The best answers to the question “What does Bump Version stand for?” in the category Dev.
I saw this comment in git many times.
What does it mean actually?
A successful Git branching model:
$ git checkout -b release-1.2 develop Switched to a new branch "release-1.2" $ ./bump-version.sh 1.2 Files modified successfully, version bumped to 1.2. $ git commit -a -m "Bumped version number to 1.2" [release-1.2 74d9424] Bumped version number to 1.2 1 files changed, 1 insertions(+), 1 deletions(-)
After creating a new branch and switching to it, we bump the version
number. Here, bump-version.sh is a fictional shell script that changes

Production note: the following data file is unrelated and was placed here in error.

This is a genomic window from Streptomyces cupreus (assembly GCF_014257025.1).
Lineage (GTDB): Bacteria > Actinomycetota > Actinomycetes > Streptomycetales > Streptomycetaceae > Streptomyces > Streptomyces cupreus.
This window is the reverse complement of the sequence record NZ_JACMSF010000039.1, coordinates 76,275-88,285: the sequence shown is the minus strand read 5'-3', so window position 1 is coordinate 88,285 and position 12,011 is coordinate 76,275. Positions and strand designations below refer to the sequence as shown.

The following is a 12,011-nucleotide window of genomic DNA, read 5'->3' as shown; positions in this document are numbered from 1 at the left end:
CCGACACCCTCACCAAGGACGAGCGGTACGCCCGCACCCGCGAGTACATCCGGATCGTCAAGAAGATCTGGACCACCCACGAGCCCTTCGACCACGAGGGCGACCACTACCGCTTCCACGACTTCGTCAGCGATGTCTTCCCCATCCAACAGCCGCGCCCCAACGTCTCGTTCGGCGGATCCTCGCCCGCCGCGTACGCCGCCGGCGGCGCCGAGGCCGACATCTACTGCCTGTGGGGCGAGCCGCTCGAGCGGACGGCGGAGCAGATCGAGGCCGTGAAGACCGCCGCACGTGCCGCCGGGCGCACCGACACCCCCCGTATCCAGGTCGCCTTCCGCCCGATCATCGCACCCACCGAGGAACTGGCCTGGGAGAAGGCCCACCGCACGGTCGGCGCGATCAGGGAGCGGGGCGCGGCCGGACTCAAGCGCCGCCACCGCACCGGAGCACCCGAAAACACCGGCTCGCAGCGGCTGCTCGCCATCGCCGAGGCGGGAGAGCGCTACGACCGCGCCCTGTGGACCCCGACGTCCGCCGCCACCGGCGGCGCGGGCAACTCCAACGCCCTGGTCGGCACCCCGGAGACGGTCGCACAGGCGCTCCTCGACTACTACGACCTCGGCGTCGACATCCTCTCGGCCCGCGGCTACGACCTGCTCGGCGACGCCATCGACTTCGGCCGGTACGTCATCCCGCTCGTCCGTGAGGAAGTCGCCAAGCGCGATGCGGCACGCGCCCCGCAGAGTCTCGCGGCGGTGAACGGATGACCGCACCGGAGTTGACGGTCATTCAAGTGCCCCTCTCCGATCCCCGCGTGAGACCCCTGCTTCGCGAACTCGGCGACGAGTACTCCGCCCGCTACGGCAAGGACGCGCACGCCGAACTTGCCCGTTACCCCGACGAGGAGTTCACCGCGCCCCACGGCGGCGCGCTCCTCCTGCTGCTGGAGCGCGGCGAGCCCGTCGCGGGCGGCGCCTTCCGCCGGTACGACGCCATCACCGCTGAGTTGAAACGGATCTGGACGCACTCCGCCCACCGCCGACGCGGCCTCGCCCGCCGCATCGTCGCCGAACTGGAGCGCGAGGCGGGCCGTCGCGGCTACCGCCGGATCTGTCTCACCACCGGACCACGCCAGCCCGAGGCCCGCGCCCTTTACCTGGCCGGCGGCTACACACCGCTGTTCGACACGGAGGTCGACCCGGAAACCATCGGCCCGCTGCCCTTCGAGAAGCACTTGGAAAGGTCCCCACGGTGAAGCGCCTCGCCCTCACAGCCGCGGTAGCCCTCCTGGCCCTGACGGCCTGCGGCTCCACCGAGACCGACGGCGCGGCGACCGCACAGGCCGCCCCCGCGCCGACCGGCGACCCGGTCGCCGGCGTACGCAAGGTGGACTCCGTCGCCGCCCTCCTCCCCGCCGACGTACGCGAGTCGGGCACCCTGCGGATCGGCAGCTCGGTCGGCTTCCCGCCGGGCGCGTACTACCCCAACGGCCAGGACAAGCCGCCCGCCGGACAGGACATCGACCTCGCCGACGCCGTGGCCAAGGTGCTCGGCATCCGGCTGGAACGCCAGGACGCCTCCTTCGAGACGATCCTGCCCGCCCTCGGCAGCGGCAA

some files in the working copy to reflect the new version. (This can
of course be a manual change—the point being that some files change.)
Then, the bumped version number is committed.
It means to increment the version number to a new, unique value.
Boost, pump up, bring up, ⸻the version.
The etymology for you.
Likely emerging in the mid to late 1990s with the rise of online message boards, bump is popularly said to be a backronym for the phrase “bring up my post.” The term, however, may have also simply originated as an extension of the word bump (i.e., give something a bump, or boost.).
It means incrementing the current version number by 1.